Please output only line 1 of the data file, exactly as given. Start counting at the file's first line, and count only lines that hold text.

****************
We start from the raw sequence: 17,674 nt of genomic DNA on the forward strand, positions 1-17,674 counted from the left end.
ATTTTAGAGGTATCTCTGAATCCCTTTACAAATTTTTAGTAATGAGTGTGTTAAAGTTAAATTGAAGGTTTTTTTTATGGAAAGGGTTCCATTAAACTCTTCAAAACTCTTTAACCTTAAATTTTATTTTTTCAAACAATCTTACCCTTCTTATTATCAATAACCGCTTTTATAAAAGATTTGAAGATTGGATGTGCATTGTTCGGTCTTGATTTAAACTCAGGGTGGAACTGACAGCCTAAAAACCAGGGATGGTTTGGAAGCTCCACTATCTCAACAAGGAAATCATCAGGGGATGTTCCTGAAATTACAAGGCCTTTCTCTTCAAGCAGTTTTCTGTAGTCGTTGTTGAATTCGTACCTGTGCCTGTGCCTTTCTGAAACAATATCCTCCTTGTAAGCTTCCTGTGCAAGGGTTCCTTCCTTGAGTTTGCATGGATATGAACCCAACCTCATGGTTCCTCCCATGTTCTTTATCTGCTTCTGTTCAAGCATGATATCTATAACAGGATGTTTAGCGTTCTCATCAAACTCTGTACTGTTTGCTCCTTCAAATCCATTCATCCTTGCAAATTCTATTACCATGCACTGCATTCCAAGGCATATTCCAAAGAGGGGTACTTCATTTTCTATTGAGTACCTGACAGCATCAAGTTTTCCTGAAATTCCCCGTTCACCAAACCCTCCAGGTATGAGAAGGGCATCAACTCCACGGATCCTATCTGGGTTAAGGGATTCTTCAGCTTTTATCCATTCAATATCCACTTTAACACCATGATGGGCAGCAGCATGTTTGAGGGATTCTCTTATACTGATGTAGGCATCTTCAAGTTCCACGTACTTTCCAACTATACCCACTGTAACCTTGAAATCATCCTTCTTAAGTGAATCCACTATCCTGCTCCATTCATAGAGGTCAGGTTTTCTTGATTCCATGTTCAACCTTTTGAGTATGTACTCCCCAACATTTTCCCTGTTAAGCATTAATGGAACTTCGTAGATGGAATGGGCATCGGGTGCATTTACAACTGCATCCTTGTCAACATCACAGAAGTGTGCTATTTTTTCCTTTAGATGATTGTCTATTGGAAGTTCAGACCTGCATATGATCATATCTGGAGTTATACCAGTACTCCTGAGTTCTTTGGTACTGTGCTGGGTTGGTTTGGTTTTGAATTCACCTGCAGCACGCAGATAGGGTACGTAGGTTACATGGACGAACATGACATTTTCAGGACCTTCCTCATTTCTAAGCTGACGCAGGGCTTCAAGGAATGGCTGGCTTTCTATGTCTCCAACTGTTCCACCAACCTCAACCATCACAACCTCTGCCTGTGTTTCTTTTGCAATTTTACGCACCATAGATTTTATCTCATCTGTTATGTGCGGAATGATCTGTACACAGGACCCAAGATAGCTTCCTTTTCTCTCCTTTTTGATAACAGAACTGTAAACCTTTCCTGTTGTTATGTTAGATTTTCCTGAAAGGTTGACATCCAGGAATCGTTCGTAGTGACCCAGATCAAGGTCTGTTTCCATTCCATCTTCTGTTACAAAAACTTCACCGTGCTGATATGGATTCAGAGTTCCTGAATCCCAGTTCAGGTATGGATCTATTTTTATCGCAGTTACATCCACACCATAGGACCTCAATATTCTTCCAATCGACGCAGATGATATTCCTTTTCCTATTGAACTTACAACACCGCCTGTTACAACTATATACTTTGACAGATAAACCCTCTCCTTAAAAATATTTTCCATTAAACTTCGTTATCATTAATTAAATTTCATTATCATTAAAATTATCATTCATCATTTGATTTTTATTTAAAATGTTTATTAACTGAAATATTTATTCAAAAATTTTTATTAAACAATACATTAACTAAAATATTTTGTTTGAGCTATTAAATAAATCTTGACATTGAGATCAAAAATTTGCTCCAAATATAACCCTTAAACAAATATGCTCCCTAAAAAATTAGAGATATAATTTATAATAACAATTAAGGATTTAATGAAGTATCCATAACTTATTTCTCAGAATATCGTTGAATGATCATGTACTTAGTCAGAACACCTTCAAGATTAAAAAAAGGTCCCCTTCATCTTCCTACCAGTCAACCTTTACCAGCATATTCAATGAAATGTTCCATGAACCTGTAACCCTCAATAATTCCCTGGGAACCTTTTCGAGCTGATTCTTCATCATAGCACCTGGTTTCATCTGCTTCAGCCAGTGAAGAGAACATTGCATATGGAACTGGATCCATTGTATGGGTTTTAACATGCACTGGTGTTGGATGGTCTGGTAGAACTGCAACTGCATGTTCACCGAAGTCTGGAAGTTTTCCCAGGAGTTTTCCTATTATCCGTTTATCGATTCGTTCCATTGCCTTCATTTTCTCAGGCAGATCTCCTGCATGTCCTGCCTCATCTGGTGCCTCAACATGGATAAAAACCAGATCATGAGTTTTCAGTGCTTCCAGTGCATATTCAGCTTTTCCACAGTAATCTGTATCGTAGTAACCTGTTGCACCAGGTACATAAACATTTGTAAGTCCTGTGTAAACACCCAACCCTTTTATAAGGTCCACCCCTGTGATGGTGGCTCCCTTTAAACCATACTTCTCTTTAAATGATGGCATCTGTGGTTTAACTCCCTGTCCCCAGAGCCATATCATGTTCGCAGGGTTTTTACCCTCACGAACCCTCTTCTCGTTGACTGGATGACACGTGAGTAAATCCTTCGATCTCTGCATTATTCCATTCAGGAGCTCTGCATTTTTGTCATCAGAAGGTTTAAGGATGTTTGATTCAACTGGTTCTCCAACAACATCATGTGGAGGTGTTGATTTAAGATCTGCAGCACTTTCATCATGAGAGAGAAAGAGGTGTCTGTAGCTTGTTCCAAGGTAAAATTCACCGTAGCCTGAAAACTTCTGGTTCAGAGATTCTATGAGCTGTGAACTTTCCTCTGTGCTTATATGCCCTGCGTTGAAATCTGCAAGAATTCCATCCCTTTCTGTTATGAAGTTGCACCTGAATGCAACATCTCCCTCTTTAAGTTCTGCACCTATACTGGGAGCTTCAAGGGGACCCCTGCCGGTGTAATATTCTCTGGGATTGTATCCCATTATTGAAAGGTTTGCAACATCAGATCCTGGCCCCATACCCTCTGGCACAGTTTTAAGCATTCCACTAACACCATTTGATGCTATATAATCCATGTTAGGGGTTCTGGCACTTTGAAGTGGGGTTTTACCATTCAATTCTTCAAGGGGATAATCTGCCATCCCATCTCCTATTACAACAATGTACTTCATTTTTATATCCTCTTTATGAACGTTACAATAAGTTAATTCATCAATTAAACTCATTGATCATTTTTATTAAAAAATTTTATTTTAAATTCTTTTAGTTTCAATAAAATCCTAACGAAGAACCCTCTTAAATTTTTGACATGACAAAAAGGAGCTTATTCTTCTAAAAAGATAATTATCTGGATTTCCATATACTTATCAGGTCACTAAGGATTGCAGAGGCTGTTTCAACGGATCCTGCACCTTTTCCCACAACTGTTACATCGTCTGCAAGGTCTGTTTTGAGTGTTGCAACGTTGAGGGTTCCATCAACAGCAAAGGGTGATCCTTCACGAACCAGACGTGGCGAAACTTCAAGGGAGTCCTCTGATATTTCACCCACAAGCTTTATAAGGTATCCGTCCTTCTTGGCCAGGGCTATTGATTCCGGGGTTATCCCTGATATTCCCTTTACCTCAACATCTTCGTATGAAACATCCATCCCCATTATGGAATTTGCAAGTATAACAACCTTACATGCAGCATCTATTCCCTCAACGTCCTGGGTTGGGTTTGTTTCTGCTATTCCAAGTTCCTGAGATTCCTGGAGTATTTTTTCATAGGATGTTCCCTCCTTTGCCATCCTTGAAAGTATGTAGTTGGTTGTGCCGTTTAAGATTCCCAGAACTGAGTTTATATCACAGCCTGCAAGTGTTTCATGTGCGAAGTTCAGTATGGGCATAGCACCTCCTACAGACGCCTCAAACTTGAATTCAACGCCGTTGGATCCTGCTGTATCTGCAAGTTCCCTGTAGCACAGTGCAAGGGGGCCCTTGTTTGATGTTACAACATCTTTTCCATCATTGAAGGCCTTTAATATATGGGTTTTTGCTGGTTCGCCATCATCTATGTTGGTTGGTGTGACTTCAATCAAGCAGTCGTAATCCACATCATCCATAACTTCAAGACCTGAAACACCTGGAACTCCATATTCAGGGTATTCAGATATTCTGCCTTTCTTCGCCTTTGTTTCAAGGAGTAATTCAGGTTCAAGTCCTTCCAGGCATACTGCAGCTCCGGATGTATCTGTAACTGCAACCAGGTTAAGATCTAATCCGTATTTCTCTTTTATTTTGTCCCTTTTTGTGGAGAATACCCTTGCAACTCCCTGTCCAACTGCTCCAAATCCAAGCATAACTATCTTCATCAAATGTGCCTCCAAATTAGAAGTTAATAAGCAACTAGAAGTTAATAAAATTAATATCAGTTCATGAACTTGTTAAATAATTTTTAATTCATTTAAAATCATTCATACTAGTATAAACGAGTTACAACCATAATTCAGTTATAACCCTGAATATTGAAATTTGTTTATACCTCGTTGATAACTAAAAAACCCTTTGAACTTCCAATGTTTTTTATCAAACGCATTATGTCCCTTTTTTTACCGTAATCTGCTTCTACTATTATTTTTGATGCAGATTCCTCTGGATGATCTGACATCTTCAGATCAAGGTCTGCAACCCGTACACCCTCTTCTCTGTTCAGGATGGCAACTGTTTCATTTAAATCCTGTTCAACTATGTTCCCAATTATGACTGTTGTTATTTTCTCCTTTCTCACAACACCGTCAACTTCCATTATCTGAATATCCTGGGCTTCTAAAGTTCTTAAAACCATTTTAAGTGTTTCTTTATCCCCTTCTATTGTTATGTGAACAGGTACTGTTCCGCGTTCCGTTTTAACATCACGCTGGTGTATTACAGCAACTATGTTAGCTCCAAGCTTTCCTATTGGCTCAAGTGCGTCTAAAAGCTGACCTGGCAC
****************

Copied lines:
We start from the raw sequence: 17,674 nt of genomic DNA on the forward strand, positions 1-17,674 counted from the left end.